Monday, March 15, 2010

From Maastricht, with love

I arrived with my associate, Vincent Hickman, in this lovely little town in the southern Netherlands to attend the opening of the amazing TEFAF fair. It has to be the greatest and most important fair for art from ancient times to the modern era anywhere.

There were 10,500 visitors who came for opening day and 80 private planes arrived at the small Maastricht airport for the event, more would follow later during the run of the show. There were probably 2,000 more attendees than came a year ago demonstrating that people are feeling more secure financially and socially. I have been here almost every March for the last 15 plus years and yet, it never ceases to amaze me.

It is not a static fair. It ebbs and flows with different markets dictated by the tastes of collectors and the fashion of the times. Though some years ago the drawings dealers bowed out en masse because of lack of sales, they have now all come back in a whole new section of dealers for works on paper, including drawings, prints, photographs and books.

In total the fair has over 260 exhibitors this year. Some worry that the fair is getting too large, but I believe that as long as they maintain a certain level of quality both for exhibitors and the art they show TEFAF will continue to thrive. The show is vetted by experts who are dealers, curators and scholars and their vigilance helps to keep that level of quality high.

What makes it manageable for the visitor is that the fair is divided into sections so you can just go to see old masters or modern or decorative arts or classical art or works on paper. You must pace yourself and don’t try to see it all at once any more than you would want to see the entire Louvre in one day.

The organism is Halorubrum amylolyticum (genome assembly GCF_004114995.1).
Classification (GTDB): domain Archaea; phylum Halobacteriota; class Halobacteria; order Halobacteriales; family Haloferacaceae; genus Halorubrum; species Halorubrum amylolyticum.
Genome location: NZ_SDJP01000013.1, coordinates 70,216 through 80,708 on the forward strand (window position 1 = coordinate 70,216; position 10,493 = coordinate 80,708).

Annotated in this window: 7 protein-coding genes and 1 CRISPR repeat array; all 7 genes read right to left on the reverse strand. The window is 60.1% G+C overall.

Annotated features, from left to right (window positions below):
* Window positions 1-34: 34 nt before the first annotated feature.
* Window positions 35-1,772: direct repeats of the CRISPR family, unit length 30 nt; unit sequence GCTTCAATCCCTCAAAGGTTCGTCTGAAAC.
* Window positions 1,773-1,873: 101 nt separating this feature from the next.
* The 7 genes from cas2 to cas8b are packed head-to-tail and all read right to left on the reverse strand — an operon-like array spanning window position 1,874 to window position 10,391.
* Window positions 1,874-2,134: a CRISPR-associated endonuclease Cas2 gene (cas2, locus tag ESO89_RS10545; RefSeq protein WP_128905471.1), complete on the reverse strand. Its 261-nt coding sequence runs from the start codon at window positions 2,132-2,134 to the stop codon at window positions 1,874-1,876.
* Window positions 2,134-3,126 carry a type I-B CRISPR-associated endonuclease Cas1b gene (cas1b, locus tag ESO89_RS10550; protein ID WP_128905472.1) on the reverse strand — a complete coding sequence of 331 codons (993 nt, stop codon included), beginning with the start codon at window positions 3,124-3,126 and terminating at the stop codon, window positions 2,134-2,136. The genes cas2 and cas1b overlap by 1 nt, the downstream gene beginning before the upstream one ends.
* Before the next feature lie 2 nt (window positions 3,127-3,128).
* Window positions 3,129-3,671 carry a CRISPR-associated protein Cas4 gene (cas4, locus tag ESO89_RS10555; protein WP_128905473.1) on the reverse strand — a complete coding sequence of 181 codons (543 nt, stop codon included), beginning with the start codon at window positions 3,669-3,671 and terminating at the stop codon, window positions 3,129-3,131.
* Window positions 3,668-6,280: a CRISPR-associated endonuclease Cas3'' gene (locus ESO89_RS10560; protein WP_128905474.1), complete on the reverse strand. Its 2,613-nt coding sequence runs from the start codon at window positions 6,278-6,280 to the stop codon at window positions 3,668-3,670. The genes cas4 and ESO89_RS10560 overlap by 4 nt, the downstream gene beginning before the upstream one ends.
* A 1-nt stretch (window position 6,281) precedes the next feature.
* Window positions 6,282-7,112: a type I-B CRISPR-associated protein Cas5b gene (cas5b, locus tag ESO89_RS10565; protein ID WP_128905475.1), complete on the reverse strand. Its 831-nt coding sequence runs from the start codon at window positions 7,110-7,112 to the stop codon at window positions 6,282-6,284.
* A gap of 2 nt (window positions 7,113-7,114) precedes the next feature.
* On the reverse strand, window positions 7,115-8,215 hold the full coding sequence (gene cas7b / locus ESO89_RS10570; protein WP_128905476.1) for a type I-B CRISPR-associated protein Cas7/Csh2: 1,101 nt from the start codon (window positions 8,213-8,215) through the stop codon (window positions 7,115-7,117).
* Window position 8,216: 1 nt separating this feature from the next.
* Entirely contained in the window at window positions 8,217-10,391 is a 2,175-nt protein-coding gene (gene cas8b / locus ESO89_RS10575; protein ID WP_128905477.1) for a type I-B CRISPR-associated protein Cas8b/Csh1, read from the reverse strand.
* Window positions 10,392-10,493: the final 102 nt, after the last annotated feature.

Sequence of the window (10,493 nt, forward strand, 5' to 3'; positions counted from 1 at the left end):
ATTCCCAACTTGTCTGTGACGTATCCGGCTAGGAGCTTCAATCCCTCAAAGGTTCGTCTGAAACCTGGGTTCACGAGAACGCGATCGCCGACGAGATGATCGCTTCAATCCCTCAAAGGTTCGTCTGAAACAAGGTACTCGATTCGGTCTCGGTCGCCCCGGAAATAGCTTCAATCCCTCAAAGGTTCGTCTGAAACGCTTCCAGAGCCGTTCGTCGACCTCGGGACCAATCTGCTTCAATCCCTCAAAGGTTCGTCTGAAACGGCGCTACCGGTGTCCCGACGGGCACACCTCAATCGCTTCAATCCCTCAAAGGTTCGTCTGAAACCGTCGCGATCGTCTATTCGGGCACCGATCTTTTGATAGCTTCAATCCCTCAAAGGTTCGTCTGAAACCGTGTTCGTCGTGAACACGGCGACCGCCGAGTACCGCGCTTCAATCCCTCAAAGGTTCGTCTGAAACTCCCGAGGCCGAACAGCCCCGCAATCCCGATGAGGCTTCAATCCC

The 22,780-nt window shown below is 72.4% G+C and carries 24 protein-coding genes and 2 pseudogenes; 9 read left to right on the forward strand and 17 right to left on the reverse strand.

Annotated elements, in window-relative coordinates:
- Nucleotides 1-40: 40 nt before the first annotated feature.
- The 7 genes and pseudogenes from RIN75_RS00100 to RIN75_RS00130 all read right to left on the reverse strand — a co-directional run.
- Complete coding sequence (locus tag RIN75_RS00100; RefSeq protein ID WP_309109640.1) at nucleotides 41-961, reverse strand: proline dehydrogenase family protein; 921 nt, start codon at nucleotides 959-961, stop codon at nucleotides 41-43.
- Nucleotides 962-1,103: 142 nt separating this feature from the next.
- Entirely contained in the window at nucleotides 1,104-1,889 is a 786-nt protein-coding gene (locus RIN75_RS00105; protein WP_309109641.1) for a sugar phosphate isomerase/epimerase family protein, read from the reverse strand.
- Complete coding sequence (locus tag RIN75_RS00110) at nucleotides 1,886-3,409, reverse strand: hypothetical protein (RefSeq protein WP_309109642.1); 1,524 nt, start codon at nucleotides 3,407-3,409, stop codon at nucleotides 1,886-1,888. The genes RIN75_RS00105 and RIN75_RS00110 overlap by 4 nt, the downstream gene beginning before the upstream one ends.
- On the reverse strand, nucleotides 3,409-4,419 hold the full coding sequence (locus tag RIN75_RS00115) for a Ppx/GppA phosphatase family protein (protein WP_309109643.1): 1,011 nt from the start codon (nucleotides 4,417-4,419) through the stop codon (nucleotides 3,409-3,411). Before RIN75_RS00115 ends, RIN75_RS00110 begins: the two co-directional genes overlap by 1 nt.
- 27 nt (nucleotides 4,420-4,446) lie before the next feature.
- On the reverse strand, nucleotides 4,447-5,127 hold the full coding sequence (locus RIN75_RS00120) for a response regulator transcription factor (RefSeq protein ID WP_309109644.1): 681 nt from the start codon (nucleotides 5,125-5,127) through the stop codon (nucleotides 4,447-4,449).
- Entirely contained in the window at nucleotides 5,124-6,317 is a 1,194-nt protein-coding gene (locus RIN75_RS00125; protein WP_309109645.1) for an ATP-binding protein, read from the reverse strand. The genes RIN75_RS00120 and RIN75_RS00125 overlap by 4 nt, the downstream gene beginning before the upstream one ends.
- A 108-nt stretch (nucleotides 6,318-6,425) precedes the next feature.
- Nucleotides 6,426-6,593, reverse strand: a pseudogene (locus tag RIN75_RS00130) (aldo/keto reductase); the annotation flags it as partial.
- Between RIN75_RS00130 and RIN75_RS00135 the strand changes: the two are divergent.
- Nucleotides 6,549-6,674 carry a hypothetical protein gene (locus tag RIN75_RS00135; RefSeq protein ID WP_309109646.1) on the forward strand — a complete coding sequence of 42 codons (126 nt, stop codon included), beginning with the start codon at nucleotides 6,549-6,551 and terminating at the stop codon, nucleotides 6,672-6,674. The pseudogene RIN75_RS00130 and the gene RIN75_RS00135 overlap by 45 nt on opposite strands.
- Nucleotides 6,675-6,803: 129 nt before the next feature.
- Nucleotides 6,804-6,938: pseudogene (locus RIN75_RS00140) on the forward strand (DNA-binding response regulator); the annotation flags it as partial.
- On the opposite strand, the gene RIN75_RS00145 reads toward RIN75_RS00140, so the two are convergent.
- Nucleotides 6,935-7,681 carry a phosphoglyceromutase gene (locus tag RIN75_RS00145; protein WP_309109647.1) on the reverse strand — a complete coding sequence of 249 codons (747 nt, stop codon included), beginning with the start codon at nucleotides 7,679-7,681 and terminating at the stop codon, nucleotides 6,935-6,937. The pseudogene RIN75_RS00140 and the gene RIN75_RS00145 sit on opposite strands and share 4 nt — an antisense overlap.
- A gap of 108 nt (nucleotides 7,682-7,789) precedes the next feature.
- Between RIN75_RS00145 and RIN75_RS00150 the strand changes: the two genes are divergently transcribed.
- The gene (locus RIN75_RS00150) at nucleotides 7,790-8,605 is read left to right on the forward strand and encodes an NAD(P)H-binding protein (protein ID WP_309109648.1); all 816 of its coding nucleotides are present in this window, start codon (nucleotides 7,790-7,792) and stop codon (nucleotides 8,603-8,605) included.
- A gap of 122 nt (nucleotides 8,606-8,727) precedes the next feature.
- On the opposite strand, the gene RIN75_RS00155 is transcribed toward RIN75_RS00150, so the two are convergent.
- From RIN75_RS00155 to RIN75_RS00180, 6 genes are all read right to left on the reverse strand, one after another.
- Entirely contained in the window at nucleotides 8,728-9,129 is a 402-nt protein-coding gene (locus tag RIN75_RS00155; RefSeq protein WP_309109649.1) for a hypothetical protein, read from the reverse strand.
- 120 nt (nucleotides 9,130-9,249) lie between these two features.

If you are into multicultural phenomenon this is the place to be. Maastricht is on the borders of Germany and Belgium and a short distance from France you can easily make side trips to art centers such as Aachen, Cologne and Brussels. Exhibitors come from 17 countries. I noted that as I walked across one aisle, approximately 5 yards I heard people speaking French, English, German, Italian and Dutch. A little further on I heard a bunch of languages that I did not understand including Chinese.

How can they sell all this art? Well, of course, they cannot but when you have this much choice of top quality goods and so many collectors who came to this town only to attend this fair a great deal does go. One British dealer told me he does between 25% and 35% of his annual business here! That is not necessarily all done in his booth but he makes connections, accepts reserves and over the following months finalizes sales which would not have happened without TEFAF.

Museum directors and curators come in staggering numbers often with trustees in tow and they buy as well. During the few days I was here I noticed coming from the States staff from, The Museum of Fine Arts, Boston, The Detroit Art Institute, The Metropolitan Museum, The Art Institute of Chicago, The Minneapolis Museum of Art and The Wadsworth Athenaeum to name some.

For those who are looking for a field of interest in which to collect, for the seasoned collector who wants to see what might still be available, or simply for the art interested this is a must. More than once this weekend I heard the lines, “I have never been here before but I heard how incredible this fair is and I still can’t believe it.

Come, pace yourself, enjoy the lovely country side the possibility of short side trips but each day hit the fair and see something new.

After 3 days of only visiting the fair we are breathless in every sense.

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